Sometimes spotted near or in the river are snakes; these species are non-venomous and good swimmers. Don’t be too concerned if you see a slithering friend on the towpath; just give them a wild berth. Growing up in dusty California, children like me often spotted rattlers out in the dry stream beds but were never attacked.

Snakes are particularly prevalent when rodent populations are on the increase. The Texas rat snake, known for the black and tan diamond shapes on its skin, does as its name suggests and keeps rat populations down. 

Of the many fish in the river, the reintroduced Guadalupe bass is an important addition. Tiny specimens were raised in the Hills Fisheries Science Center in 2015 and then let go into the water with studies showing a couple of years later that these bass were doing well and spawning. There are also the usual suspects such as trout, tilapia and carp; naturally, fishing in the main channel of the river is hugely popular.

And where there are trees, there are birds. Listen carefully and you’ll hear the cheerful chirping and see the gorgeous red of a northern cardinal, or perhaps spot a scissortail flycatcher fluttering its tail.

Blue buntings or Carolina chickadees, which I first saw when travelling in Tennessee and are similar to our great tits, are also a common sight. Spring is the optimum time of year for spotting waders.

When egrets, herons, and cormorants are out on the river you know there is plenty of fish to be caught. The same is true of predatory birds such as owls, hawks and even eagles. Sightings of large waders and predatory birds are possible, past the locks and out towards Museum Reach.

If staying in Horseshoe Bend, it is a fascinating walk out to the locks and sluice gates to see waders looking for a snack.

For those who come to enjoy this sunken world perched on the water’s edge, the variety of wildlife around might just be a surprise. Human endeavours are certainly fun but do keep an eye out for the thriving flora and fauna – a true testament to the wonderful achievement of the Fiesta de San Jacinto Association, almost a century ago.

Need to know

Getting there: San Antonio is served by multiple, easy one-stop flights through British Airways/American, United, Virgin Atlantic/Delta and JetBlue

Best time to go: San Antonio is a year-round warm-weather destination. Spring and fall are best for solo, couples and friends trips, whilst summer and winter holidays are great for family holidays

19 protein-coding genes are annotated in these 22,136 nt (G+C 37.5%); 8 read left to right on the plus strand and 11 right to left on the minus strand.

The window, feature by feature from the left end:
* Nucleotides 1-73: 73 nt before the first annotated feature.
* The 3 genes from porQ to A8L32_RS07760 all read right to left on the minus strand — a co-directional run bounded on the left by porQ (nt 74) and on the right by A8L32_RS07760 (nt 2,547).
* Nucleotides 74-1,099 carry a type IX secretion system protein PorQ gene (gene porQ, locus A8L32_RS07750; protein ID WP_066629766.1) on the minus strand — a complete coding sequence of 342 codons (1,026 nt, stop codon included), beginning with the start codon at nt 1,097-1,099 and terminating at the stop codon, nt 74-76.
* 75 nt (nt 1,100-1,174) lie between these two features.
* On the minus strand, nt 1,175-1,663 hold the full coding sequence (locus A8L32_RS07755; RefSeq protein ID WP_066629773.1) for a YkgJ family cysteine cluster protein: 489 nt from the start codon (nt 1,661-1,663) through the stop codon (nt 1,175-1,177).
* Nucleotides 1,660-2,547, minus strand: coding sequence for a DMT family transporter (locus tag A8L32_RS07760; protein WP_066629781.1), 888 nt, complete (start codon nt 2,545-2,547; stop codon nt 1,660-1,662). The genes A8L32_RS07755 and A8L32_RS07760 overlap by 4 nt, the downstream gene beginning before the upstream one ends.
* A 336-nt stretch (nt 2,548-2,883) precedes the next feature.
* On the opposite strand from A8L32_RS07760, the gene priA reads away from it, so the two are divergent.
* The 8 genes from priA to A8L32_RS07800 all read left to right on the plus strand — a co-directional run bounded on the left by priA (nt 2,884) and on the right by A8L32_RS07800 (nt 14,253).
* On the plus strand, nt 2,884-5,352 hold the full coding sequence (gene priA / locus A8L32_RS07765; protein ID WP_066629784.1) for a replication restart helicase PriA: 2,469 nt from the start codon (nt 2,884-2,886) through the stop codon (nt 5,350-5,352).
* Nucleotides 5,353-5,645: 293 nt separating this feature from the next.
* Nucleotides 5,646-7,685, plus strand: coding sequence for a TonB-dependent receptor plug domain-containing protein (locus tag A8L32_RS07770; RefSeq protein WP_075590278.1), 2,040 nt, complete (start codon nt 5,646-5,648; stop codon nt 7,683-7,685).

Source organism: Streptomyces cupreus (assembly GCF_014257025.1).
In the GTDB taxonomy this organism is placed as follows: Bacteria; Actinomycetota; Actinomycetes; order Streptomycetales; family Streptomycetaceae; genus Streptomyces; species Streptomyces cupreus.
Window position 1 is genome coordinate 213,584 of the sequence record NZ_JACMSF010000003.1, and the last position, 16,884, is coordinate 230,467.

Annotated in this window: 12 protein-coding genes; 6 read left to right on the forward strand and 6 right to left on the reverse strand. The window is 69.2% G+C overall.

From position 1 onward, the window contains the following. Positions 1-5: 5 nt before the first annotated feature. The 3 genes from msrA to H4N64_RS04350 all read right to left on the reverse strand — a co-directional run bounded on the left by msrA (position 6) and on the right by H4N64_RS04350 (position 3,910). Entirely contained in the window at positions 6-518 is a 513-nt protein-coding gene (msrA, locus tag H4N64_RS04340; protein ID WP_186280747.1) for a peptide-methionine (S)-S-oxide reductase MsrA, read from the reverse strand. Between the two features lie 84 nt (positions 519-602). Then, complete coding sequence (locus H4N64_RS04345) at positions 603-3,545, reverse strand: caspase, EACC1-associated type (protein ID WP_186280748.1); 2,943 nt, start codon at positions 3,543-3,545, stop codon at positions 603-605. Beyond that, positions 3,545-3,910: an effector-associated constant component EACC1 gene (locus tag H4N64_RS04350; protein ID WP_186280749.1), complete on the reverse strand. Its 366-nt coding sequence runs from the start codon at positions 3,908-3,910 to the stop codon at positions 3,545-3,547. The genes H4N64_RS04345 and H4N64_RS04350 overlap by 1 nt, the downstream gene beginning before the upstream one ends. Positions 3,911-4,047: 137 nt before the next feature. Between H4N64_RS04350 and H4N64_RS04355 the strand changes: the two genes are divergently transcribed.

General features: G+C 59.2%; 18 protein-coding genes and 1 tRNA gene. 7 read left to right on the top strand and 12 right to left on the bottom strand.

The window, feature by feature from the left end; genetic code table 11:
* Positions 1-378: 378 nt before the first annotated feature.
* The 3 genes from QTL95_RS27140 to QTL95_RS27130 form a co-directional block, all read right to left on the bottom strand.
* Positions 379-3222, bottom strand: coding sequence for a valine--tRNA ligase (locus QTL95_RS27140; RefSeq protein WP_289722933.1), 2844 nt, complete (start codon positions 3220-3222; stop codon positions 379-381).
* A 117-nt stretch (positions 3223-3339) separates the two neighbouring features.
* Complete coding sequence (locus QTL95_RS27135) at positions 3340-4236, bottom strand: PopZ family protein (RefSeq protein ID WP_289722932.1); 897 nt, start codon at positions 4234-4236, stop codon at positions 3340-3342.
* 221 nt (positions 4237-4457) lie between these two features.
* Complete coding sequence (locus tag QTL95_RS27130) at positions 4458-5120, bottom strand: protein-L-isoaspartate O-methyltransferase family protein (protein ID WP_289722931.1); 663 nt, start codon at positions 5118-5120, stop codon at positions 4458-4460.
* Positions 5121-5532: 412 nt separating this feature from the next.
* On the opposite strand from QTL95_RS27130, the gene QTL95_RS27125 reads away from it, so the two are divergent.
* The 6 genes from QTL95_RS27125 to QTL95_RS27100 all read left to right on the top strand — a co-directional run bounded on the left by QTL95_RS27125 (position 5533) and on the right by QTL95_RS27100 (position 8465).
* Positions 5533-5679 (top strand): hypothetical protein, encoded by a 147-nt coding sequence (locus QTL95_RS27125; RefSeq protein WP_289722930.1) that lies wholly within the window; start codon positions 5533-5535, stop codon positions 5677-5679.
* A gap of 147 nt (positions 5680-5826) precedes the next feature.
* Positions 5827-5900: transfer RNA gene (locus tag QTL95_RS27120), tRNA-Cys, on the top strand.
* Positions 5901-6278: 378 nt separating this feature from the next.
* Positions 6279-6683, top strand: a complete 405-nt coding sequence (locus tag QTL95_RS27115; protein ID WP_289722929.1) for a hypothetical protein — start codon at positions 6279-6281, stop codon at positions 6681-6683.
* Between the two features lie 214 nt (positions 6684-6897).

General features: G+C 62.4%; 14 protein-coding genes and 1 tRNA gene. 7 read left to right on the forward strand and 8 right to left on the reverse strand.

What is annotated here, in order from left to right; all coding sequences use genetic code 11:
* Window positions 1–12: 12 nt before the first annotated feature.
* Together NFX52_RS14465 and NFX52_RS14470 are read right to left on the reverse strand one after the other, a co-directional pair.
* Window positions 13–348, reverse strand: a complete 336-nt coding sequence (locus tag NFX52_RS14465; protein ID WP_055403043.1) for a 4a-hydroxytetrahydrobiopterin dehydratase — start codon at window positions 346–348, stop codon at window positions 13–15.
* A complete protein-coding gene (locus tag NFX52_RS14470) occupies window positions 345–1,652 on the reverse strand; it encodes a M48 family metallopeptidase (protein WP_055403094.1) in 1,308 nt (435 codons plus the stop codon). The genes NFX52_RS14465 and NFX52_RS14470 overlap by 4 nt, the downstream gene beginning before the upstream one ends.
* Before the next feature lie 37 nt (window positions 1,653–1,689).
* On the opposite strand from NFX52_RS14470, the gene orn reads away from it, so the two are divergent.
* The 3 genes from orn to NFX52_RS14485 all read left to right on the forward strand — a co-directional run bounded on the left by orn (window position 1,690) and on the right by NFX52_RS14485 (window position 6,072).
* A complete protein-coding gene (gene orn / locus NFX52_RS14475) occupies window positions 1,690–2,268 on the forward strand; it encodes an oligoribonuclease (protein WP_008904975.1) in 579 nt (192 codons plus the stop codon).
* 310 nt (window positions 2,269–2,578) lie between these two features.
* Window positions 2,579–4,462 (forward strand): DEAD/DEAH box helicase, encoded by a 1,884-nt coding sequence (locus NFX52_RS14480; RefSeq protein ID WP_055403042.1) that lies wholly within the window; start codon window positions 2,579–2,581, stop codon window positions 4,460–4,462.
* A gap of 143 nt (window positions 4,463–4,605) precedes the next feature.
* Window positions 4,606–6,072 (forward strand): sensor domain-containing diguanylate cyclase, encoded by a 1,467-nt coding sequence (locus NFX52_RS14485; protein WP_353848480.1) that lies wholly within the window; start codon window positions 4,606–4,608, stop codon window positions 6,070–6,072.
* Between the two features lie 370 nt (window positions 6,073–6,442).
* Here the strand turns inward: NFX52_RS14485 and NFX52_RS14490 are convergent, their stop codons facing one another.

Where to stay: The Hotel Valencia River Walk, 150 Houston Street, San Antonio, 78205. On the banks of San Antonio’s famed River Walk is the 213-room Spanish-influenced Hotel Valencia which combines modern elegance with Mediterranean design. Amenities include an open-air European style courtyard, and a stunning terrace overlooking the River Walk and, additionally, a tequila bar plus Argentinian restaurant Dorrego’s.

Food: Known as the birthplace of Tex-Mex cuisine, also a hotbed for Texas BBQ, unique fusion cuisines including Asian Curry with Texas BBQ at Curry Boys BBQ, and Chinese/Japanese/Latin American cuisines at Botika.

Must-pack item: Good walking shoes – San Antonio is a very walkable city!

How to do it: America As You Like It (americaasyoulikeit.com / 020 8742 8299) has a five-night package to San Antonio from £1545 per person including return flights on Virgin Atlantic from London Heathrow to Austin, five days’ car hire and five nights’ accommodation (room only) at the Hotel Valencia River Walk.

In the area: In addition to the famous Alamo, check out the San Antonio Missions National Historical Park – the only UNESCO World Heritage Site in Texas – and unique restaurants and shops along the River Walk

More information: Go to VisitSanAntonio.com for details and booking.

More information

This article was brought to you in partnership with Visit San Antonio.

From the only UNESCO World Heritage Site in Texas to one of only two Creative Cities of Gastronomy in the entire United States, there is so much to appreciate in San Antonio. Welcome to Real Experiences and True Adventures.

JRNY is an independent travel magazine published in the UK. Subscribe to JRNY for more stories like this.